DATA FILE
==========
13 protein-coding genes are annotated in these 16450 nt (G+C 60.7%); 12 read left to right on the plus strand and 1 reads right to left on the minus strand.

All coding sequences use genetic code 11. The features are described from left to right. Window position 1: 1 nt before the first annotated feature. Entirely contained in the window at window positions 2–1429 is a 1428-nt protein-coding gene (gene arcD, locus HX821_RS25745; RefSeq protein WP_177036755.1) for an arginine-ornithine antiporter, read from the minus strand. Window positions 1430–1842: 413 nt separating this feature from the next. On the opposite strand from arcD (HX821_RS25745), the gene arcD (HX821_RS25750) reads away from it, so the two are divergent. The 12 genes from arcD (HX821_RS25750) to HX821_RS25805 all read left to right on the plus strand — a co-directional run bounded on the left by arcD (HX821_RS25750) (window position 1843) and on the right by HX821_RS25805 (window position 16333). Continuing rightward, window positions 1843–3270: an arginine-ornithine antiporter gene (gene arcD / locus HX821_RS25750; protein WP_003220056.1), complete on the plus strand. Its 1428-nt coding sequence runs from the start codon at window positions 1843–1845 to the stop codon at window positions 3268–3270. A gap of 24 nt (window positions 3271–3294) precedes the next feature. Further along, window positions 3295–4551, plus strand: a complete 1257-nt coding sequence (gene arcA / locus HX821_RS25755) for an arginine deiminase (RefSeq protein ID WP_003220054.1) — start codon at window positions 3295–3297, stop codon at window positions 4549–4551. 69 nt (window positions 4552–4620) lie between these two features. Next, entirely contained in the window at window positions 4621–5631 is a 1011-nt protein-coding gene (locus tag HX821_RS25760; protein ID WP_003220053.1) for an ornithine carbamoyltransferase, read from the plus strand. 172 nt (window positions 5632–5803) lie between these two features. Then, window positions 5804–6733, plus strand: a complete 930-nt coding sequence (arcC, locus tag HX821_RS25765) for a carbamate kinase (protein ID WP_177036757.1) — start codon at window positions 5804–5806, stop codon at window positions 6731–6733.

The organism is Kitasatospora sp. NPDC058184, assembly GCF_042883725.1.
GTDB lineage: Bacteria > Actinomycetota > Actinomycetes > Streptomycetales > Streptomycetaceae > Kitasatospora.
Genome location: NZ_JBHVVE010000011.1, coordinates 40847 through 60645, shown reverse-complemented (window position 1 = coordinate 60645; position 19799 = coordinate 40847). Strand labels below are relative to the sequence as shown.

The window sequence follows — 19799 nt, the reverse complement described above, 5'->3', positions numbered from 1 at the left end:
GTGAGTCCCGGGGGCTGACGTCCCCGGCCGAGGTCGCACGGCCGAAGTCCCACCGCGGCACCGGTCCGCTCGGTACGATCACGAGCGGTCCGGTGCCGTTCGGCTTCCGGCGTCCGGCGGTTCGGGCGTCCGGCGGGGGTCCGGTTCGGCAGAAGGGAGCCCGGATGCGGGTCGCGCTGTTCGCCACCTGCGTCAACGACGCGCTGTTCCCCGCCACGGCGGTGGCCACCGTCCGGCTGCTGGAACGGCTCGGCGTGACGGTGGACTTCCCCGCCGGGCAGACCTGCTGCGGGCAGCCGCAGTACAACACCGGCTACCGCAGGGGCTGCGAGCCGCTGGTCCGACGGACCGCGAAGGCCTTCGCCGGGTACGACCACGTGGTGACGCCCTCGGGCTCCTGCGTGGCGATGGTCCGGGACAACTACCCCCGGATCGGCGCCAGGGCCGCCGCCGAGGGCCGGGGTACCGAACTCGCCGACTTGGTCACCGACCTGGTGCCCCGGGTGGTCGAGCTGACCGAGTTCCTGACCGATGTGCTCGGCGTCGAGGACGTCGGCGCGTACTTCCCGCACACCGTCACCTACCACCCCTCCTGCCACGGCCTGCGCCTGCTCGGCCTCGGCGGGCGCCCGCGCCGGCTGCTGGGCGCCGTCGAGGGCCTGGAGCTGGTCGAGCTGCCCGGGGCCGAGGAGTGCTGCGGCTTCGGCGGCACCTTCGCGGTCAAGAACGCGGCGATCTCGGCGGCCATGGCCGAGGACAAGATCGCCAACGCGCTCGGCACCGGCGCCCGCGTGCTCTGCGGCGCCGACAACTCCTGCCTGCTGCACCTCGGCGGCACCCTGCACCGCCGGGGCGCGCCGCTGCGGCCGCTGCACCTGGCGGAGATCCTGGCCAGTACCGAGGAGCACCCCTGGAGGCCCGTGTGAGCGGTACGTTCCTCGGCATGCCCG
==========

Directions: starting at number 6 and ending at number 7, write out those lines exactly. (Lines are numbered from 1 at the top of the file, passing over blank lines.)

The window sequence follows — 19799 nt, the reverse complement described above, 5'->3', positions numbered from 1 at the left end:
GTGAGTCCCGGGGGCTGACGTCCCCGGCCGAGGTCGCACGGCCGAAGTCCCACCGCGGCACCGGTCCGCTCGGTACGATCACGAGCGGTCCGGTGCCGTTCGGCTTCCGGCGTCCGGCGGTTCGGGCGTCCGGCGGGGGTCCGGTTCGGCAGAAGGGAGCCCGGATGCGGGTCGCGCTGTTCGCCACCTGCGTCAACGACGCGCTGTTCCCCGCCACGGCGGTGGCCACCGTCCGGCTGCTGGAACGGCTCGGCGTGACGGTGGACTTCCCCGCCGGGCAGACCTGCTGCGGGCAGCCGCAGTACAACACCGGCTACCGCAGGGGCTGCGAGCCGCTGGTCCGACGGACCGCGAAGGCCTTCGCCGGGTACGACCACGTGGTGACGCCCTCGGGCTCCTGCGTGGCGATGGTCCGGGACAACTACCCCCGGATCGGCGCCAGGGCCGCCGCCGAGGGCCGGGGTACCGAACTCGCCGACTTGGTCACCGACCTGGTGCCCCGGGTGGTCGAGCTGACCGAGTTCCTGACCGATGTGCTCGGCGTCGAGGACGTCGGCGCGTACTTCCCGCACACCGTCACCTACCACCCCTCCTGCCACGGCCTGCGCCTGCTCGGCCTCGGCGGGCGCCCGCGCCGGCTGCTGGGCGCCGTCGAGGGCCTGGAGCTGGTCGAGCTGCCCGGGGCCGAGGAGTGCTGCGGCTTCGGCGGCACCTTCGCGGTCAAGAACGCGGCGATCTCGGCGGCCATGGCCGAGGACAAGATCGCCAACGCGCTCGGCACCGGCGCCCGCGTGCTCTGCGGCGCCGACAACTCCTGCCTGCTGCACCTCGGCGGCACCCTGCACCGCCGGGGCGCGCCGCTGCGGCCGCTGCACCTGGCGGAGATCCTGGCCAGTACCGAGGAGCACCCCTGGAGGCCCGTGTGAGCGGTACGTTCCTCGGCATGCCCG